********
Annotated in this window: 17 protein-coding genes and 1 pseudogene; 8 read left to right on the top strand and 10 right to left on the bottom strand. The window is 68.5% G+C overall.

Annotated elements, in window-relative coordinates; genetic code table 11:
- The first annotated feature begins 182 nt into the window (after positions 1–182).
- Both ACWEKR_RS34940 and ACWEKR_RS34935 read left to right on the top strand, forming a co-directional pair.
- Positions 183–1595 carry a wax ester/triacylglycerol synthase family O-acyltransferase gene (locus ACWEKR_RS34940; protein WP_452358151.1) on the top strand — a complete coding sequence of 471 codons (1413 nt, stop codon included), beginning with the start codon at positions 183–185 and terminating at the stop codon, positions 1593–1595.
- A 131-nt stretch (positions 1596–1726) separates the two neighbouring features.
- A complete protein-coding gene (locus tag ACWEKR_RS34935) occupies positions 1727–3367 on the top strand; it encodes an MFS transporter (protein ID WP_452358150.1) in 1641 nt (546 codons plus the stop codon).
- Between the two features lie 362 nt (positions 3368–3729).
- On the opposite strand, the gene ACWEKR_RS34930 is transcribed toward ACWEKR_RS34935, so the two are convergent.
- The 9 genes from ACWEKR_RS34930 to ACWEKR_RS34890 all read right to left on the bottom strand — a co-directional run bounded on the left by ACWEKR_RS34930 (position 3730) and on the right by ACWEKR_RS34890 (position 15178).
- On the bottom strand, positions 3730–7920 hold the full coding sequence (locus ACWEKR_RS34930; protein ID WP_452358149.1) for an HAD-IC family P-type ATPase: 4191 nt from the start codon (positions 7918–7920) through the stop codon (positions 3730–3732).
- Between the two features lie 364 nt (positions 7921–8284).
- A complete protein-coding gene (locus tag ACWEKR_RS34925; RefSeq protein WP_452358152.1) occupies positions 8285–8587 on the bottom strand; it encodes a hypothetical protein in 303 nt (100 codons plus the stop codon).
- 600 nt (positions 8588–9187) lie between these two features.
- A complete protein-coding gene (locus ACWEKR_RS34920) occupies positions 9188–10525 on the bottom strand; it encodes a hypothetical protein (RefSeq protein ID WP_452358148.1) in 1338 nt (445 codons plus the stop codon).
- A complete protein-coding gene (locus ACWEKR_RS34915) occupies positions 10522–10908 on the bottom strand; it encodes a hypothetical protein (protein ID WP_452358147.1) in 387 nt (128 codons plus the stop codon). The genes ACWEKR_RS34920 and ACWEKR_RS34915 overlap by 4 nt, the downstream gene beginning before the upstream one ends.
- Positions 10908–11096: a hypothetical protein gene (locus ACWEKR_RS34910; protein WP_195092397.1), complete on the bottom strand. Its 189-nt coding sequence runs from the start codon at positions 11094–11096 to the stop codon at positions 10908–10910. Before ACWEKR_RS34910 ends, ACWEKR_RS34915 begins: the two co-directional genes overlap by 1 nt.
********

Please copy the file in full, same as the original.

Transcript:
Annotated in this window: 17 protein-coding genes and 1 pseudogene; 8 read left to right on the top strand and 10 right to left on the bottom strand. The window is 68.5% G+C overall.

Annotated elements, in window-relative coordinates; genetic code table 11:
- The first annotated feature begins 182 nt into the window (after positions 1–182).
- Both ACWEKR_RS34940 and ACWEKR_RS34935 read left to right on the top strand, forming a co-directional pair.
- Positions 183–1595 carry a wax ester/triacylglycerol synthase family O-acyltransferase gene (locus ACWEKR_RS34940; protein WP_452358151.1) on the top strand — a complete coding sequence of 471 codons (1413 nt, stop codon included), beginning with the start codon at positions 183–185 and terminating at the stop codon, positions 1593–1595.
- A 131-nt stretch (positions 1596–1726) separates the two neighbouring features.
- A complete protein-coding gene (locus tag ACWEKR_RS34935) occupies positions 1727–3367 on the top strand; it encodes an MFS transporter (protein ID WP_452358150.1) in 1641 nt (546 codons plus the stop codon).
- Between the two features lie 362 nt (positions 3368–3729).
- On the opposite strand, the gene ACWEKR_RS34930 is transcribed toward ACWEKR_RS34935, so the two are convergent.
- The 9 genes from ACWEKR_RS34930 to ACWEKR_RS34890 all read right to left on the bottom strand — a co-directional run bounded on the left by ACWEKR_RS34930 (position 3730) and on the right by ACWEKR_RS34890 (position 15178).
- On the bottom strand, positions 3730–7920 hold the full coding sequence (locus ACWEKR_RS34930; protein ID WP_452358149.1) for an HAD-IC family P-type ATPase: 4191 nt from the start codon (positions 7918–7920) through the stop codon (positions 3730–3732).
- Between the two features lie 364 nt (positions 7921–8284).
- A complete protein-coding gene (locus tag ACWEKR_RS34925; RefSeq protein WP_452358152.1) occupies positions 8285–8587 on the bottom strand; it encodes a hypothetical protein in 303 nt (100 codons plus the stop codon).
- 600 nt (positions 8588–9187) lie between these two features.
- A complete protein-coding gene (locus ACWEKR_RS34920) occupies positions 9188–10525 on the bottom strand; it encodes a hypothetical protein (RefSeq protein ID WP_452358148.1) in 1338 nt (445 codons plus the stop codon).
- A complete protein-coding gene (locus ACWEKR_RS34915) occupies positions 10522–10908 on the bottom strand; it encodes a hypothetical protein (protein ID WP_452358147.1) in 387 nt (128 codons plus the stop codon). The genes ACWEKR_RS34920 and ACWEKR_RS34915 overlap by 4 nt, the downstream gene beginning before the upstream one ends.
- Positions 10908–11096: a hypothetical protein gene (locus ACWEKR_RS34910; protein WP_195092397.1), complete on the bottom strand. Its 189-nt coding sequence runs from the start codon at positions 11094–11096 to the stop codon at positions 10908–10910. Before ACWEKR_RS34910 ends, ACWEKR_RS34915 begins: the two co-directional genes overlap by 1 nt.